From a list of targets furnished by the G-3 section and pre-selected targets designated on the plotting board, the controller selected the target. Utilizing information received from the aircraft, the attack was planned. Bomb tables containing release factors were consulted, and a release distance was calculated. The target was plotted on the board, the release distance set in, and the controller then would guide the aircraft to the pre-determined point by radio commands. When the aircraft was on the proper heading and at the proper distance, a count-down was used to release the bombs. Any strike information such as secondary explosions or fires were relayed to the Tadpole which logged all aspects of the mission and reported them to various headquarter units the next day.
By July, the 3903rd RBS personnel were in the process of being recalled to the United States. The Tadpoles now came under the command of the three AC&W Squadrons and were partially manned by personnel from these units. The 606th AC&W Sqdn took “Beverage,” the 607th took “Chestnut,” and the 6132nd as the newly-designated 608th took control of “Hillbilly.” Also, by October, new equipment designated MSQ-1 was brought in, and most detachments now had double capability. The MSQ-1 utilized a highly modified SCR-584 type radar, but the control van had a new design. The plotting board was now vertical and encased in a desk-type piece of equipment with analog computers in sealed units on each side. In addition, a bank of ground to air radios and recording equipment was placed in the van.
However, the MSQ-1 required more elaborate set-up procedures for a mission than did the MPQ-2. Maintenance and calibration procedures were different, so maintenance and control personnel had to adjust to these conditions. In November, the controller at “Hillbilly,” while setting up target coordinates, did not properly complete the routine. As a result, the B-29 under control was vectored wrong and dropped its bomb load on the detachment. Fortunately, only slight damage was done to equipment, and no personnel were injured.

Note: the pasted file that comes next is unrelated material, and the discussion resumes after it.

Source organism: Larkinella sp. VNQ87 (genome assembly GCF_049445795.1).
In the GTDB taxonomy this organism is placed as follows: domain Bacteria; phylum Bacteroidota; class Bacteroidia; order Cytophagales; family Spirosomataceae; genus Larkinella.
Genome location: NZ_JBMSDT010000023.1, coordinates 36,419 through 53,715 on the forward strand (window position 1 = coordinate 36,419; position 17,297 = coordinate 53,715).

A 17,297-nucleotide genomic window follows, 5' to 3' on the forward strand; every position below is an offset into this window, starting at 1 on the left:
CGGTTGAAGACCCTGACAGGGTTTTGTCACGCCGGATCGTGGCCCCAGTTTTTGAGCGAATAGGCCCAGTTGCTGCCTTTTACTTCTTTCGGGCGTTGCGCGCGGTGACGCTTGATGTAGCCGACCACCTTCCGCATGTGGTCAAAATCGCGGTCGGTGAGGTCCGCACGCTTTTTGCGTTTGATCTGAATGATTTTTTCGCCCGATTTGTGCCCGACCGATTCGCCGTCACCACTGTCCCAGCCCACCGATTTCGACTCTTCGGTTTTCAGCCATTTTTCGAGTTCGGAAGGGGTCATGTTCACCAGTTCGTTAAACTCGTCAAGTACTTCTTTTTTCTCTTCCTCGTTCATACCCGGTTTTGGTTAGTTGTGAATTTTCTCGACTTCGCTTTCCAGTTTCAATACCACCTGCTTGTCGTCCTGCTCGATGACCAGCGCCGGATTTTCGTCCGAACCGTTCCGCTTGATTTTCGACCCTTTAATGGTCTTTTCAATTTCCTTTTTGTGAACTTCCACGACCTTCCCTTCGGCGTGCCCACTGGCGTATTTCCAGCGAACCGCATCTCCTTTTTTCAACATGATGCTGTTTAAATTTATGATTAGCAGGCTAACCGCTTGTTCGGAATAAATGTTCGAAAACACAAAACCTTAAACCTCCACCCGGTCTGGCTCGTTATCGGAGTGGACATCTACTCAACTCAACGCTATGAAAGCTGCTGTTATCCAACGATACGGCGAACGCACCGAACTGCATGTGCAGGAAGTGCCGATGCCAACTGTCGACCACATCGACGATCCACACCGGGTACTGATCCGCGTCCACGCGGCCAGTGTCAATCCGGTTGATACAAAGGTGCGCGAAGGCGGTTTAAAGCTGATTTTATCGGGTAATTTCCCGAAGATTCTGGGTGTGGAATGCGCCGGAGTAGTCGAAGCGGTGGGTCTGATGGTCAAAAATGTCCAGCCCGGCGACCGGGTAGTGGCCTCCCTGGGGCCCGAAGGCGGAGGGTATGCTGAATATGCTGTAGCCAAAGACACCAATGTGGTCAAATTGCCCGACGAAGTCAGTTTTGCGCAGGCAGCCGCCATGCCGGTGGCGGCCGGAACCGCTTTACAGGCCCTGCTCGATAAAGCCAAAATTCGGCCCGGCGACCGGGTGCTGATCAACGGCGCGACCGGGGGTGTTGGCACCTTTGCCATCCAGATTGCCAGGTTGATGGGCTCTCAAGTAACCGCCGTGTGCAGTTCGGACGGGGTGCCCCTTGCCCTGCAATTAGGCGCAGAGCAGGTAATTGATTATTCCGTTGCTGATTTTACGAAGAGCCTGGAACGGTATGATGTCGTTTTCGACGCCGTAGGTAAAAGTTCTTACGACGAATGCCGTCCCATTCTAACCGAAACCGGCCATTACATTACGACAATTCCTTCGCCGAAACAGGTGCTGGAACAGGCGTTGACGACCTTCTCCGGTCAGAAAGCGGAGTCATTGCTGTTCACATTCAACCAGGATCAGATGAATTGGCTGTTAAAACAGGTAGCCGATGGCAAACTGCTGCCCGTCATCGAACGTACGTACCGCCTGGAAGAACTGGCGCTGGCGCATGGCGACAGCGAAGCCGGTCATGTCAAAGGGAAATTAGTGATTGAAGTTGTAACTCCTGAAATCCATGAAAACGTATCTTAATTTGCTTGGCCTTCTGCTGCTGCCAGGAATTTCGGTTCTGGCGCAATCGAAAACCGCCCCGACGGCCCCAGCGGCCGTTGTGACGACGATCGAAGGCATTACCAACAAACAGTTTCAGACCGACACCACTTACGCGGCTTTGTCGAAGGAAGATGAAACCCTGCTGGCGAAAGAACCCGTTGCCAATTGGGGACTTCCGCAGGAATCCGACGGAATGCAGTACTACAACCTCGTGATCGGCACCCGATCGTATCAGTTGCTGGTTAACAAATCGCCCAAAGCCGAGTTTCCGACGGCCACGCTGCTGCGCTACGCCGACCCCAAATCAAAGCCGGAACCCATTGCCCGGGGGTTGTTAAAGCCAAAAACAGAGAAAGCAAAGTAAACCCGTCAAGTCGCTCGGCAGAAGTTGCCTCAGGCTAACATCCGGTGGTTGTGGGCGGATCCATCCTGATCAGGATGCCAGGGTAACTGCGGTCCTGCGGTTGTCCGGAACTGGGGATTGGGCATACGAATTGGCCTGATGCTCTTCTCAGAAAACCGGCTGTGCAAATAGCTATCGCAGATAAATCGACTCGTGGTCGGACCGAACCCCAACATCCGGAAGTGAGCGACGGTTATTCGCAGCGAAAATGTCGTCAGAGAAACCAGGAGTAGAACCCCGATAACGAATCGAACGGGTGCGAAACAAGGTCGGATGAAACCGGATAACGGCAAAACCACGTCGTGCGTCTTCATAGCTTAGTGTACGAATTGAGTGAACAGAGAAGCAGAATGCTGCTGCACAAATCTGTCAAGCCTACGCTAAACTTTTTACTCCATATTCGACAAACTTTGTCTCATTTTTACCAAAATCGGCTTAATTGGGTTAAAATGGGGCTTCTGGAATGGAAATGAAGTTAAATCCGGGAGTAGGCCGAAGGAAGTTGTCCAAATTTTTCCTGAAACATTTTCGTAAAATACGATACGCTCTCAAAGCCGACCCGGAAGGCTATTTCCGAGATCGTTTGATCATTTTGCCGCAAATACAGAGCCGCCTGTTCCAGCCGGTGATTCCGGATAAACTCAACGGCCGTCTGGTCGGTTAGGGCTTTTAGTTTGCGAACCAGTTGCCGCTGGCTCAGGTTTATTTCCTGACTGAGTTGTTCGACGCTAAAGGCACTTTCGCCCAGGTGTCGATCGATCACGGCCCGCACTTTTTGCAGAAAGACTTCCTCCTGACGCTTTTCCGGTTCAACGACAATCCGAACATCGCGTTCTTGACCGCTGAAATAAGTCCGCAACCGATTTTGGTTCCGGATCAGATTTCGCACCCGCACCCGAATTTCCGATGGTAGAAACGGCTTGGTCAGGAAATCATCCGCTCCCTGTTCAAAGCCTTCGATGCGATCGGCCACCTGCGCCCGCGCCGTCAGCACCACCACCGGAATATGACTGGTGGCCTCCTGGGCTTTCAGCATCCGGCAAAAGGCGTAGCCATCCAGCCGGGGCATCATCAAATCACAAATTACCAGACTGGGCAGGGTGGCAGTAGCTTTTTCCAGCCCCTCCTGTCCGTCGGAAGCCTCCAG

In February, 1952, “Beverage” sent its MPQ-2 north to the vicinity of Kumwha, leaving the MSQ-1 in position at Chunchon. The position at Kumwha became active in late February, and by March was fully involved in close support missions.
With ground-directed bombing firmly established, a controversy arose between air and ground officers as to the proper targets. Combat units wanted close air support, day or night, down to hitting individual artillery positions. Air officers insisted the better use of the system was against troop concentrations and supply depots. An examination of surveillance and photographic missions showed the Circular Error Probable (CEP) or the smallest circle likely to be hit accurately was approximately 1200 feet with B-26 aircraft and 1300 feet with B-29s. There was an agreement between Army and USAF headquarters that the MPQ-2 and MSQ-1 missions would be directed against large concentrations such as marshalling yards, supply depots, and troop staging areas. Highway and railway bridges, a favorite target in the opening campaigns, were virtually non-existent at this time.
By May, two new MSQ-1 units with trained officer s were supporting air operations for I and X Corps. The new computer system was faster and more accurate than that used by the MPQ-2. As the theater of operations moved north, the mountainous terrain had a diminishing effect on the range of the radars. However, due to placement near the front lines, the accuracy of the system was still evident.
After June, weather conditions mandated use of the Tadpoles in a close support role. During the months of June and July, with cloud conditions prohibiting free air assaults, the three detachments controlled more than 2,000 bombing runs against enemy front line positions, dropping a combined 4,000 tons of bombs from both B-26 and B-29 aircraft in mostly night missions.
With the war becoming a static front fight, and peace negotiations dragging on, the Tadpoles continued to do the job they were called upon to do. By the cessation of hostilities in June, 1953, the Tadpoles had proven the value of ground-directed bombing. Regardless of the equipment used, or the units which manned them, the Tadpoles wrote their own chapter in the book of the Korean War.
Note: The author was a “Tadpole”, serving in radar maintenance and as assistant controller at “Hillbilly” from 1 Sept – 4 Dec, 1951. He then served at “Beverage”, serving at Chunchon and then at Kumwha until May, 1952 when he returned to the U.S. after an extended tour that included duty with the 6132nd AC&W Squadron, detached service to 7th Infantry Division G-3 as a forward air controller, and subsequent service as a “Tadpole.”